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Pedestrians look at the numerous small businesses that are closed in March 2020 in New York City. (Photo: Erin Lefevre/NurPhoto via Getty Images)

Big Banks Sued for Putting Large Corporations Ahead of Main Street Small Business Owners for Covid-19 Rescue Loans

"This is why oversight is important. No matter when or who it hurts, big business and corporations will always try to cash in."

Julia Conley

Small businesses filed class-action lawsuits against three large banks Monday, accusing them of manipulating the application process for a government program aimed at providing relief for smaller companies amid the coronavirus crisis.

According to the lawsuits, which were filed in California against Bank of America, Wells Fargo, and JPMorgan Chase, the financial institutions allowed large public corporations to skip to the front of the line for benefits offered through the $349 billion Paycheck Protection Program (PPP).

Court filings showed that a bank identified as "Lender 1"—thought to be JPMorgan Chase, according to the New York Times—gave out loans averaging over $515,000. The average sum is "well above the needs of the average small business," the plaintiffs said.

"Public companies that have access to other sources of money should not be using this. Small businesses need this pot to survive."
—Charles Elson, University of Delaware

A recent report from the Small Business Administration (SBA), which began administering the PPP last month as the coronavirus pandemic forced millions of businesses across the country to shut down, many loans for $150,000 or less—likely going to small businesses—were processed three days after larger loans. The lawsuits allege the banks held off on processing small businesses loans and gave precedence to larger companies, in violation of the "first come, first served" system under which the PPP was meant to operate.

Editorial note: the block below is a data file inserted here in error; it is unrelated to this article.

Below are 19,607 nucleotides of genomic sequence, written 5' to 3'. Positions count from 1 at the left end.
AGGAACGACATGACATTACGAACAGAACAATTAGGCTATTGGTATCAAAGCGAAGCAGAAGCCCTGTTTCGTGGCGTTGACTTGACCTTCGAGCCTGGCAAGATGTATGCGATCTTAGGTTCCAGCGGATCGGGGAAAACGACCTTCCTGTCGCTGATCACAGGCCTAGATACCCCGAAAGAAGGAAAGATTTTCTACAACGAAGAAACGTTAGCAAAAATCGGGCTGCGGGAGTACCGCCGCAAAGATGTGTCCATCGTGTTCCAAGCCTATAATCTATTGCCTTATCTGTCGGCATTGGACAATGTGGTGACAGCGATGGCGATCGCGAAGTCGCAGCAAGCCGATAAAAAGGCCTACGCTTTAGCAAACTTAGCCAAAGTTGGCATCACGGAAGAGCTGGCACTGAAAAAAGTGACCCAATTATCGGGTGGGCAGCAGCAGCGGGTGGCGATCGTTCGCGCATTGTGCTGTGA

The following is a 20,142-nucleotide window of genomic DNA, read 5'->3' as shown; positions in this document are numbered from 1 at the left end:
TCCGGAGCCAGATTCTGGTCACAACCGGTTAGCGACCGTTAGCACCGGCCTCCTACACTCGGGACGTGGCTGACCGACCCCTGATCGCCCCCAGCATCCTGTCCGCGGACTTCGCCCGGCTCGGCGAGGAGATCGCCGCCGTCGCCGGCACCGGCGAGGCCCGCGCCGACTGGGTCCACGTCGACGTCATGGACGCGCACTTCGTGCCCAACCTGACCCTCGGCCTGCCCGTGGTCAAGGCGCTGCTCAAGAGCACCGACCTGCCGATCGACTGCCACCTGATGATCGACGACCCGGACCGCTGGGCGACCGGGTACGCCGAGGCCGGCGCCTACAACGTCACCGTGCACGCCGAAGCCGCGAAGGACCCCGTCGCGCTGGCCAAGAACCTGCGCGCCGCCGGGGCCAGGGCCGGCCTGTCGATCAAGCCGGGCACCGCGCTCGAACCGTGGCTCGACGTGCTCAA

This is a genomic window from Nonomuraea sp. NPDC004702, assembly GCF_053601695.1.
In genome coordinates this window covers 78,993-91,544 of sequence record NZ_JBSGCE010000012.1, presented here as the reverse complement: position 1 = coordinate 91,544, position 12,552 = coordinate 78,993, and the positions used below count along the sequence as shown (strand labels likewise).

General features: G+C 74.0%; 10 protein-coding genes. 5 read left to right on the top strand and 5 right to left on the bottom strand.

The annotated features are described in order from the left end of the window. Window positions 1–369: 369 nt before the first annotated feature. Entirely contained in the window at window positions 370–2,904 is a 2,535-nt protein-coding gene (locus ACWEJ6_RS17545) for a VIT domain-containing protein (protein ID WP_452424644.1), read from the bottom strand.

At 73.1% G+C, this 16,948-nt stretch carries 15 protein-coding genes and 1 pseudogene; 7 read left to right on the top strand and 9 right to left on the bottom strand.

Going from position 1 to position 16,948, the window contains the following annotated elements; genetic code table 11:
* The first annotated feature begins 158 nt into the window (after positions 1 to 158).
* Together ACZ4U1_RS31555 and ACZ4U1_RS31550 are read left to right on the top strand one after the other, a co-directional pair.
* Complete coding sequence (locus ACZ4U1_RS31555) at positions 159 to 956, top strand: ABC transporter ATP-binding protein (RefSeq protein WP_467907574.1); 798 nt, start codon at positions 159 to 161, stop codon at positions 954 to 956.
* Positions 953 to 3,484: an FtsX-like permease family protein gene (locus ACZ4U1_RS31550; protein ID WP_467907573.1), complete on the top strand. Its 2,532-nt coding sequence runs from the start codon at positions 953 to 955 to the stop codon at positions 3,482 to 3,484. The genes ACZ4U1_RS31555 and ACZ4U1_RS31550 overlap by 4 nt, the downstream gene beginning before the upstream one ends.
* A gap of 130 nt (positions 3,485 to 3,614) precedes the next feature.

"With allegations that major banks shuffled Paycheck Protection Program applications to prioritize larger loan amounts and bigger businesses, Main Street businesses are furious," said small business advocacy group Main Street Alliance. "This possibility points to a clear design flaw in the program that tried to use the private lending market, already rife with discrimination and putting profits over all, as the mechanism for small business relief."

The lawsuits were filed as Congress was preparing to pass a new relief package including over $300 billion more for the PPP—an effort to replenish the fund several days after it ran out of money. The Senate passed the bill approving additional funds Tuesday afternoon.

Both the Associated Press and the Financial Times detailed the distribution of funds through the PPP in reports on Tuesday.

The AP found that companies with thousands of employees, many of which were risking financial failure long before the coronavirus pandemic spread across the U.S., were given loans through the PPP.

At least 75 companies that received loans were publicly traded, while eight companies received the maximum loan allowed of $10 million. More than 4,000 of the loans approved by the SBA were for at least $5 million. 

According to the Financial Times, Hallador Energy, a coal company based in Indiana, was one of the companies that received $10 million—weeks after it laid off 60 workers.

"Public companies that have access to other sources of money should not be using this," Charles Elson, a corporate governance expert at the University of Delaware, told the Financial Times. "Small businesses need this pot to survive."

Former Obama administration official Chris Lu tweeted that local businesses in his community have been unable to secure loans in recent days as large companies have monopolized the PPP's resources.

"This is why oversight is important. No matter when or who it hurts, big business and corporations will always try to cash in," tweeted J.D. Scholten, a Democratic congressional candidate in Iowa. 

As Congress passed the new relief package promising more funding for small business loans, the Main Street Alliance said the federal government must consider grants for struggling companies.

"Small businesses are demanding that any new funding must come directly to them via subsidies, not loans, and it must prioritize those who were left out," the group said.


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